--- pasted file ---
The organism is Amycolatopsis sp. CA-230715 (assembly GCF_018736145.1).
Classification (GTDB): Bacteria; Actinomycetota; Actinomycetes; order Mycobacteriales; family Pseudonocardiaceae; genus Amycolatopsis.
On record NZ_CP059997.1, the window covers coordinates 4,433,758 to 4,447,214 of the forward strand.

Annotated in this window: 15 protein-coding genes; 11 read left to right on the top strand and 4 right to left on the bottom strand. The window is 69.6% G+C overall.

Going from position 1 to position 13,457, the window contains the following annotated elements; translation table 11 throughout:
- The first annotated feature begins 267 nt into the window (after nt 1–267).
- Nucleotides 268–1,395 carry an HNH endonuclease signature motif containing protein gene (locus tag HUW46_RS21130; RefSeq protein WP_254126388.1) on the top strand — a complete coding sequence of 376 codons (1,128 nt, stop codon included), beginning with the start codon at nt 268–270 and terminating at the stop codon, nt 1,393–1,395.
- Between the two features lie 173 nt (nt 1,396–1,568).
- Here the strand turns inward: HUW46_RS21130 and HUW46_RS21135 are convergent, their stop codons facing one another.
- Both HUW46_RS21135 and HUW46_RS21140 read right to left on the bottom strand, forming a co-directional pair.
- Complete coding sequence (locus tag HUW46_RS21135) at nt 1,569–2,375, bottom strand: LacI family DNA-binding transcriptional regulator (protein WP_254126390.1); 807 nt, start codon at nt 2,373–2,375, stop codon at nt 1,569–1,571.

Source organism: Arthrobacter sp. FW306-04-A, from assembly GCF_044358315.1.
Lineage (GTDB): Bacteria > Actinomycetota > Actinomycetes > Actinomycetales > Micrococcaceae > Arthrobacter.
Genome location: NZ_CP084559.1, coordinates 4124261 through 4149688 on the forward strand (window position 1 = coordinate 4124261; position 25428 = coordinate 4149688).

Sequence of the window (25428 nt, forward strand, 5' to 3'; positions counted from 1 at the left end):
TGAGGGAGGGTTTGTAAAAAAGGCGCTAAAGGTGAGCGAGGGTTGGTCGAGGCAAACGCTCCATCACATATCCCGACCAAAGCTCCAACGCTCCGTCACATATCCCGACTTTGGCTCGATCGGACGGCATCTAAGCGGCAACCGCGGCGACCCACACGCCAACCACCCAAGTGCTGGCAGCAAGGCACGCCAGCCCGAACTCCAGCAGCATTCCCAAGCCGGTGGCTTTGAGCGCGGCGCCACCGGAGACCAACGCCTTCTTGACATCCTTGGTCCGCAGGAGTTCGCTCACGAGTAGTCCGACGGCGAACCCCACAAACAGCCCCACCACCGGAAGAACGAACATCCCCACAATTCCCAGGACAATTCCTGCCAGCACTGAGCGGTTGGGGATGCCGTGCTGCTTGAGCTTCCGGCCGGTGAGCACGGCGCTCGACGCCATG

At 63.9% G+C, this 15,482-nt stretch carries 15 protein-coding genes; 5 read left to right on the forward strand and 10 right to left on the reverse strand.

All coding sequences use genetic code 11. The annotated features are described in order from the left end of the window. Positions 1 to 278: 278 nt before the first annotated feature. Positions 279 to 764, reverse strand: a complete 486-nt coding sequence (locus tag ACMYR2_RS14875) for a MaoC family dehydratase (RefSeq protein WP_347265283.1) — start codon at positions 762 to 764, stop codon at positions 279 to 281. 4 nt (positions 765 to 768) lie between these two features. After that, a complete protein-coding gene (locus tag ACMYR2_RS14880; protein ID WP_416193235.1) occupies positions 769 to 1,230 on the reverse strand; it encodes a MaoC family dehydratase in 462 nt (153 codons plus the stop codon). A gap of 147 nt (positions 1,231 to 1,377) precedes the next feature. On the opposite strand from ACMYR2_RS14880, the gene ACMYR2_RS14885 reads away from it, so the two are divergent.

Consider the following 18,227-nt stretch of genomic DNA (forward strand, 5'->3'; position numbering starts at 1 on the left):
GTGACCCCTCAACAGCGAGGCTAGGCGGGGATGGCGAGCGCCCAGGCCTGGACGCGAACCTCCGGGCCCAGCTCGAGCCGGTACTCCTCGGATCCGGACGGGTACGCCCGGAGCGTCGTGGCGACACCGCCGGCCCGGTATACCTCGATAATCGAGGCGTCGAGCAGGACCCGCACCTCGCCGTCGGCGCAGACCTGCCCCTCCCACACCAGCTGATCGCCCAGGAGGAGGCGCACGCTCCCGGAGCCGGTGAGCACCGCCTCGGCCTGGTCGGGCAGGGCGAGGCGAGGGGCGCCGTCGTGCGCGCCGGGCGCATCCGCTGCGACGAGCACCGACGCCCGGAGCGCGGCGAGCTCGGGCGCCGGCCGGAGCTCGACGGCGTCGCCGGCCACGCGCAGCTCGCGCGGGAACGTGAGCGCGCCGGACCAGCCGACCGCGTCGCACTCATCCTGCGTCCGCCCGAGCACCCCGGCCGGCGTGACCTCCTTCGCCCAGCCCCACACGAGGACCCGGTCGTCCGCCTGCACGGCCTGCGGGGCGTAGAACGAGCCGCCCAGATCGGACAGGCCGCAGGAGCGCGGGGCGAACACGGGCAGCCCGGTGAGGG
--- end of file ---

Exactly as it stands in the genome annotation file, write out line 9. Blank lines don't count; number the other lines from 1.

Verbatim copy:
- Here the strand turns inward: HUW46_RS21130 and HUW46_RS21135 are convergent, their stop codons facing one another.